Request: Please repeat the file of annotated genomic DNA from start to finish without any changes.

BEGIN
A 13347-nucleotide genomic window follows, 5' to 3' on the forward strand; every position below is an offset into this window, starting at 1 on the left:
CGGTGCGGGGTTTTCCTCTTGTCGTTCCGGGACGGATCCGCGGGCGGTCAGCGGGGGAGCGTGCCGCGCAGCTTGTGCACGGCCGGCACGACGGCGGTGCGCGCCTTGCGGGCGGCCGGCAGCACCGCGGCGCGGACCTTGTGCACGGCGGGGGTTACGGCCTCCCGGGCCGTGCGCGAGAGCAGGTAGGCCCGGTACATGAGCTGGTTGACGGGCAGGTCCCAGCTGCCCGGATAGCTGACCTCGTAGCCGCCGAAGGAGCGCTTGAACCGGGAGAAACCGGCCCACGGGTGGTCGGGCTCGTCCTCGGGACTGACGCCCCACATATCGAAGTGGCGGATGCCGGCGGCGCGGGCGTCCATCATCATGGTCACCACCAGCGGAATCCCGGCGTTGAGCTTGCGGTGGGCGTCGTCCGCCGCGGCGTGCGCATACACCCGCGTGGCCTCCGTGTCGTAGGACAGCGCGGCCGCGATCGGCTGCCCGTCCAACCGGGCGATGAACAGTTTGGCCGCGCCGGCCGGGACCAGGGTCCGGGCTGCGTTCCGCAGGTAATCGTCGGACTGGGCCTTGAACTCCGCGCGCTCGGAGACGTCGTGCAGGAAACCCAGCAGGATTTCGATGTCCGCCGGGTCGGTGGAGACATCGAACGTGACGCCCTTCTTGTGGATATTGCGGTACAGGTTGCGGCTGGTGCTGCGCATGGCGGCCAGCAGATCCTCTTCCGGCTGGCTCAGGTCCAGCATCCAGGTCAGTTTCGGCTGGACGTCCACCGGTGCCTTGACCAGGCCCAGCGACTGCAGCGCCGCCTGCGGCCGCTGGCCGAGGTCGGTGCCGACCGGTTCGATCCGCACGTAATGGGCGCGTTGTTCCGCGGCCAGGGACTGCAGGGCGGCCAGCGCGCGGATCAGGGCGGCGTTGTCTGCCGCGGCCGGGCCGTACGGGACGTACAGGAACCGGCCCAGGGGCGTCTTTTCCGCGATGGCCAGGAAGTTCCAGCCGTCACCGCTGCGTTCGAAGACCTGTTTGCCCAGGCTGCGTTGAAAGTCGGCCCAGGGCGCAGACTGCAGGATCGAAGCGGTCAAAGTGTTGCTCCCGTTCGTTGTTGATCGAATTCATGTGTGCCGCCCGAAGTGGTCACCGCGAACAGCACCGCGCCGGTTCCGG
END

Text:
A 13347-nucleotide genomic window follows, 5' to 3' on the forward strand; every position below is an offset into this window, starting at 1 on the left:
CGGTGCGGGGTTTTCCTCTTGTCGTTCCGGGACGGATCCGCGGGCGGTCAGCGGGGGAGCGTGCCGCGCAGCTTGTGCACGGCCGGCACGACGGCGGTGCGCGCCTTGCGGGCGGCCGGCAGCACCGCGGCGCGGACCTTGTGCACGGCGGGGGTTACGGCCTCCCGGGCCGTGCGCGAGAGCAGGTAGGCCCGGTACATGAGCTGGTTGACGGGCAGGTCCCAGCTGCCCGGATAGCTGACCTCGTAGCCGCCGAAGGAGCGCTTGAACCGGGAGAAACCGGCCCACGGGTGGTCGGGCTCGTCCTCGGGACTGACGCCCCACATATCGAAGTGGCGGATGCCGGCGGCGCGGGCGTCCATCATCATGGTCACCACCAGCGGAATCCCGGCGTTGAGCTTGCGGTGGGCGTCGTCCGCCGCGGCGTGCGCATACACCCGCGTGGCCTCCGTGTCGTAGGACAGCGCGGCCGCGATCGGCTGCCCGTCCAACCGGGCGATGAACAGTTTGGCCGCGCCGGCCGGGACCAGGGTCCGGGCTGCGTTCCGCAGGTAATCGTCGGACTGGGCCTTGAACTCCGCGCGCTCGGAGACGTCGTGCAGGAAACCCAGCAGGATTTCGATGTCCGCCGGGTCGGTGGAGACATCGAACGTGACGCCCTTCTTGTGGATATTGCGGTACAGGTTGCGGCTGGTGCTGCGCATGGCGGCCAGCAGATCCTCTTCCGGCTGGCTCAGGTCCAGCATCCAGGTCAGTTTCGGCTGGACGTCCACCGGTGCCTTGACCAGGCCCAGCGACTGCAGCGCCGCCTGCGGCCGCTGGCCGAGGTCGGTGCCGACCGGTTCGATCCGCACGTAATGGGCGCGTTGTTCCGCGGCCAGGGACTGCAGGGCGGCCAGCGCGCGGATCAGGGCGGCGTTGTCTGCCGCGGCCGGGCCGTACGGGACGTACAGGAACCGGCCCAGGGGCGTCTTTTCCGCGATGGCCAGGAAGTTCCAGCCGTCACCGCTGCGTTCGAAGACCTGTTTGCCCAGGCTGCGTTGAAAGTCGGCCCAGGGCGCAGACTGCAGGATCGAAGCGGTCAAAGTGTTGCTCCCGTTCGTTGTTGATCGAATTCATGTGTGCCGCCCGAAGTGGTCACCGCGAACAGCACCGCGCCGGTTCCGG